Malaysia and Singapore

Whenever we leave a country, we usually turn to each other and say “that’s definitely one of the top countries of the trip”. This was no exception, and Malaysia has certainly edged into the top 5 (we just can’t narrow it down more than that!). We were treated to breakfast by strangers, hosted by locals, camped on beautiful beaches, saw sunsets and sunrises aplenty and said hello to huge range of wildlife.

Malaysia had an amazingly respectful mix of cultures, each of which we managed to witness and be a part of. Chinese and Hindu areas in every town offered great food along the way and the Muslim community continue to be one of the friendliest we have met. It was particularly special to be there in Ramadan, the calls to prayers were longer and louder than ever before and the special nightly markets of festive treats were full of welcoming people ready to break their fast.

We even managed to sample the expat lifestyle in KL, staying with university friends and getting spoilt rotten by them for a few days. In our experience of Malaysia the culture mix seem very segregated, but very content. Within towns there seemed to be hardly any socialising between ethnicities but equally very little hostility or animosity.

Our route can be divided into three parts: west coast, central jungle and east coast.

We took a wiggly line through the west coast – dipping into the tourist hotspot of Penang, climbing up into the Cameron Highlands, popping over to the unexpectedly hilly island of Pangkor and into the metropolis of Kuala Lumpur.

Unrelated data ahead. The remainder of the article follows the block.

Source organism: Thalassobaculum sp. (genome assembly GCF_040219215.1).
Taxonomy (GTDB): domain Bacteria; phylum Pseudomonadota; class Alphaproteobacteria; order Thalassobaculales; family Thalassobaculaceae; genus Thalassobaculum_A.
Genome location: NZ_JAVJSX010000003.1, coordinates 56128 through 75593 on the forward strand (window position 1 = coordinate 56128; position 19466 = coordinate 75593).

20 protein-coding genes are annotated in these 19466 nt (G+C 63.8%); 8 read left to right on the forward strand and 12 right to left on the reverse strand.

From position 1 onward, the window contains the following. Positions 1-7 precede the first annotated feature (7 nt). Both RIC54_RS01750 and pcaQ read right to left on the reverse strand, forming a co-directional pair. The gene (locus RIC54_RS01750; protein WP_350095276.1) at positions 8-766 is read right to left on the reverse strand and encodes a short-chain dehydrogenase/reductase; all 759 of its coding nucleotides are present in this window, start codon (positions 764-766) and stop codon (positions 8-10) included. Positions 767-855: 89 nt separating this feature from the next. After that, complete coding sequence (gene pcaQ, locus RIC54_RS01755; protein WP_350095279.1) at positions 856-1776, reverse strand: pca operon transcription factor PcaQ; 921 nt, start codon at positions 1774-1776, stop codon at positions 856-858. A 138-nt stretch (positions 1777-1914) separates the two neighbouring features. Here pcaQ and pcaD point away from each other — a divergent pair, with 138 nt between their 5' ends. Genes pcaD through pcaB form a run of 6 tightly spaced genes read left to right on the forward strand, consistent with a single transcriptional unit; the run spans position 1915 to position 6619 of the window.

There were a number of local cyclists on the road, with shiny bikes and fresh lycra kit, who were always friendly and this was one of the few countries where everyone seemed happy to talk to Verity without getting prior approval from Joe, or simply ignoring her. We were frequently joined for a few miles by locals out for a ride, often being guided to back roads and bought roadside treats we otherwise wouldn’t have come across.

We were lucky that our time in Penang coincided with a street food festival. Georgetown is world famous for its street food, and so we were able to sample an even wider range of snacks and foods! Highlight was a sweet dessert of shaved ice, kidney beans, peanuts, jelly noodles and condensed milk. Sounds odd but it works!

We had some time before wanting to reach KL, so decided to take a detour to Pangkor Island – which looked the perfect size to loop and be back on the mainland in a day. After somehow managing to lift our heavy bikes onto the small boat, we landed on the island. We obviously had forgotten to check the inclines of the single road. It was a real rollercoaster of searingly steep inclines and white knuckle winding descents. As we wiped stinging suncream out of our sweaty eyes, it seemed we would never make it back at the jetty in time! However we just about managed it, and also saw an enormous monitor lizard saunter across the road (we were obviously moving so slowly up the hill it wasn’t bothered my us!).